Endometriosis rarely presents itself in Irish theatre. In Paul Mercier’s The East Pier, it lies at the heart of a misunderstanding that has kept Jean (Irvine) and Kevin (Wycherley) apart since school. Having spotted each other earlier in the day, the pair meet in the foyer of a hotel that overlooks the pier where Kevin once coerced Jean into a sexual encounter as teenagers. Racked by guilt for years, he eventually manages to apologise, only to have his one-time girlfriend admit that she wanted to have sex with him too, but was afraid because of her condition. Endometrial metaplasia, Jean elaborates to be specific, is when cells change to suit their environment. She likes the detail, and aspires to adapt herself. Endometrial metaplasia is an illness and a metaphor.
As traumatic narratives go, it’s not the most compelling stimulus. However, the deeper problem seems to be that despite having great feeling for each other as kids, and even contemplating marriage at one stage, the pair went their separate ways. Kevin seems particularly attached to his vision of the past, and attempts to poetically pressure it into a shared existence: “You and me, and this tree standing on the edge of the world," he gushes at various points, "I never felt so connected." Reserved Jean is more concerned with facts than flourishes – names, locations, whether there was a petrol pump, or not. Old school mates and young hopes crop up as the pair antagonistically recall the past.
With restless energy and a crackling voice, Wycherley’s Kevin is at odds with himself from the start. Wycherly plays his character’s desperation and self-loathing so achingly well that it’s hard to believe his problems are directly related to a teenage fling. But there are few other threads in the writing to give us greater insight into the role. We know his eldest son shows little respect, and that he doesn’t communicate with his wife, but these admissions are not pursued.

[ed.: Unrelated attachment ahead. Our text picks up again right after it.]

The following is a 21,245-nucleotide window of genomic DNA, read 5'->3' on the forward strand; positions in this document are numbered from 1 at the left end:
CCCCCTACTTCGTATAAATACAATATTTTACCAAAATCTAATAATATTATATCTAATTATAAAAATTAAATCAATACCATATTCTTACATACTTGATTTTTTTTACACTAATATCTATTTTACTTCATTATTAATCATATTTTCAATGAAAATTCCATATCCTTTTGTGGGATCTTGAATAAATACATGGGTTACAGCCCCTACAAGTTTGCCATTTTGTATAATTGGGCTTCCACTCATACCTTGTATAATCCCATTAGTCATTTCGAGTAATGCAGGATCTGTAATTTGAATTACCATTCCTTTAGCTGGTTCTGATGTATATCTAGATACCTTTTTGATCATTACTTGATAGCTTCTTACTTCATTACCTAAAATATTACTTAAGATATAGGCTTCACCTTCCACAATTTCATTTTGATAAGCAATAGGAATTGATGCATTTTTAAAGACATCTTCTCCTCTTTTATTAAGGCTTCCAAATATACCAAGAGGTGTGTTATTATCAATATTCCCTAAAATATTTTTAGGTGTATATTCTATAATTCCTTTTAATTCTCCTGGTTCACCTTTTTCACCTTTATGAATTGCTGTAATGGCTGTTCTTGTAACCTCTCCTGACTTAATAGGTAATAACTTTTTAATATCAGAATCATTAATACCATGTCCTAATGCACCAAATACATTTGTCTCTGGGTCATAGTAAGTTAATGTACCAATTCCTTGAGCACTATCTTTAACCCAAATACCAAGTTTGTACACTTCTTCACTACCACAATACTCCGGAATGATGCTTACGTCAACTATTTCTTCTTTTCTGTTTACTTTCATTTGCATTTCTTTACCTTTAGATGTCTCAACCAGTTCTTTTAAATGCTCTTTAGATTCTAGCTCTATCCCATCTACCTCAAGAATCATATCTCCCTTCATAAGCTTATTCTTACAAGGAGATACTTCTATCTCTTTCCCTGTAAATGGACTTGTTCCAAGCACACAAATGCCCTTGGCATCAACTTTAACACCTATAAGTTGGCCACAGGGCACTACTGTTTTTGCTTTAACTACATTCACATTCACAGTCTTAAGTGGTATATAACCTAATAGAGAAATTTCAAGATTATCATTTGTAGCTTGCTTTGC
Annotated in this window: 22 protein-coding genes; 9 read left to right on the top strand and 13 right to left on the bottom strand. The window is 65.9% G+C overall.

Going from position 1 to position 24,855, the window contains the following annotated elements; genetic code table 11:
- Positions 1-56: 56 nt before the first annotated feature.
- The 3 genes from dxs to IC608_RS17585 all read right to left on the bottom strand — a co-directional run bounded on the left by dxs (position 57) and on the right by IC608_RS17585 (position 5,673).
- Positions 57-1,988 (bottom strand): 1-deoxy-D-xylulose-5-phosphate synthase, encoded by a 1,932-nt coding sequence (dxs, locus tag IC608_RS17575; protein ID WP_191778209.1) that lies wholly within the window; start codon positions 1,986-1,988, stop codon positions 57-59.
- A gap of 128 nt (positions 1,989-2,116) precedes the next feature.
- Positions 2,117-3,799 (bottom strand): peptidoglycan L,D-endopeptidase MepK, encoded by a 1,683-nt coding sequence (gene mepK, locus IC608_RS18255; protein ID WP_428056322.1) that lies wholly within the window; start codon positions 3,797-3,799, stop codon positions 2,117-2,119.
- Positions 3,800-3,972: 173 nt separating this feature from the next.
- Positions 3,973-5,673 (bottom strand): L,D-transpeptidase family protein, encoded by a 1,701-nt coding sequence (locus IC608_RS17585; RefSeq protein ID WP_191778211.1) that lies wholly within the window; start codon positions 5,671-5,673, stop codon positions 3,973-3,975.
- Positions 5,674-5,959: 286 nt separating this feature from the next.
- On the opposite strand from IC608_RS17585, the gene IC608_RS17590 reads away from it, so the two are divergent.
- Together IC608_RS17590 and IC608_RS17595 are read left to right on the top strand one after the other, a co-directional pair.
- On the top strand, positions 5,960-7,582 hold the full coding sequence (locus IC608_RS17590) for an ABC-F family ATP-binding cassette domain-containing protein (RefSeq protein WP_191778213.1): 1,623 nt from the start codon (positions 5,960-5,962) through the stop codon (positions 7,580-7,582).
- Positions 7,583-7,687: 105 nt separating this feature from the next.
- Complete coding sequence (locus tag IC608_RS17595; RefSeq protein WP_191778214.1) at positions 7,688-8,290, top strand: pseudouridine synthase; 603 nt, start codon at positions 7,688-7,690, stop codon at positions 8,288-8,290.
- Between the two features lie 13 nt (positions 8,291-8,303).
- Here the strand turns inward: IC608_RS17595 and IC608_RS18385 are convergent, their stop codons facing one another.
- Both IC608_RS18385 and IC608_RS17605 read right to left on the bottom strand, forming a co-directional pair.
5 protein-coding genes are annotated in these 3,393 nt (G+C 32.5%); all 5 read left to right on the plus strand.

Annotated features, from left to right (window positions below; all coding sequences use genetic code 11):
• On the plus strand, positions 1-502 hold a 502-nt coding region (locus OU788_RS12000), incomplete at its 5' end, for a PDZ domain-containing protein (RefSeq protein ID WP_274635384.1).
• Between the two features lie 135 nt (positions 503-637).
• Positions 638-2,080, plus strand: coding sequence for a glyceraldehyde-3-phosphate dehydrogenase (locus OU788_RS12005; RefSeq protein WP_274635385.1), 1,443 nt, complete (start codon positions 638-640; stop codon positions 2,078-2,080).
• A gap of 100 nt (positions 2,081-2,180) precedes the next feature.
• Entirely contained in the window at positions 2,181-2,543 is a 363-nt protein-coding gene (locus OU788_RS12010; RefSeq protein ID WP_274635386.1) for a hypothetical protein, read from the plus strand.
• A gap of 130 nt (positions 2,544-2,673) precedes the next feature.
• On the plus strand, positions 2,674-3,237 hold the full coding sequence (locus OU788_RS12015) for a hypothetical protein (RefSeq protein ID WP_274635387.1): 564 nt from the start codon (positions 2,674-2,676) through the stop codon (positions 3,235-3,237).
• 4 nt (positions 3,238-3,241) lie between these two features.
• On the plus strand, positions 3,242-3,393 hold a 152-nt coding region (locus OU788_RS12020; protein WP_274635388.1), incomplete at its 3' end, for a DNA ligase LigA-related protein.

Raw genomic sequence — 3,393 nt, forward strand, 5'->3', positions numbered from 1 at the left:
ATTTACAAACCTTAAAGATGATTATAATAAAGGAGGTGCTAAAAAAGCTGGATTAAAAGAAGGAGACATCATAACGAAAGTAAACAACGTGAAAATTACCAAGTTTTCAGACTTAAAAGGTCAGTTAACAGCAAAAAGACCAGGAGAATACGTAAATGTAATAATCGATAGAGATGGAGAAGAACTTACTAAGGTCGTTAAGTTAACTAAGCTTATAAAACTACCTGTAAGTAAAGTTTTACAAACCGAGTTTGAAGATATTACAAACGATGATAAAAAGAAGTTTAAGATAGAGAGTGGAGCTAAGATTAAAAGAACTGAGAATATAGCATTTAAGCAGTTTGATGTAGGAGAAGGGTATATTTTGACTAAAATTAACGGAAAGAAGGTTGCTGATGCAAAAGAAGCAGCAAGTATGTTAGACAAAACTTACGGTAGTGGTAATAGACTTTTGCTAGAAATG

Irvine plays Jean as someone who has worked hard to discipline her emotions. Almost formal at the beginning, not removing her coat, she gradually warms up and joins in the recollections. She loved Kevin at the time, but attempts to reach out were repeatedly frustrated. While Irvine captures her character’s unease well, her tendency to repeatedly flick her nose and wet her lips doesn’t sit easily with the performance.
Both performers have a habit of speaking directly to each other before pivoting around to address the audience; an obvious danger with a two-hander. While they might find license for this in the present tense in which they frequently speak of the past, this too is something of a problem, given the heavily realistic design and style.
So much of the space in Anthony Lamble’s deep set is inert or unused that it seems unnecessary. An arch, shabbily finished at the top, divides the room, and chairs are stacked about the space. Chekhov might have something to say about the conspicuously positioned industrial vacuum cleaner that is never used.
Like The Passing, with which it is in repertory, The East Pier is preoccupied with memory. Here, and in Kevin’s character especially, the desire to remember is complicated by the fear of forgetting. An interesting idea, but without gripping stakes or substance, it strains to create drama.
Mel Mercier’s score is at pains to signal a coastal location, all gulls and horns. But the lengthy opening segment, and the motifs that punctuate throughout, might be more fitted to a television show than a real-time piece of theatre.
When Jean speaks about feeling utterly lost in life, and Kevin later asks her why he feels scared, the play suggests that the characters’ anxieties might be more existential than anything else. However, this avenue remains undeveloped. Ultimately, then, the literal source of conflict seems too slight to be convincing, and despite affecting performances, there isn’t enough layering in the writing to imagine other conflicts and motivations. That this teen romance has shadowed and shaped their adults lives is hard to swallow. (There’s good reason why Romeo and Juliet never grew up.) Although both characters allude to family responsibilities, when their bodies magnetically collide towards the end of the performance, it remains hard to understand what’s really keeping them apart.
Fintan Walsh teaches drama at Trinity College Dublin.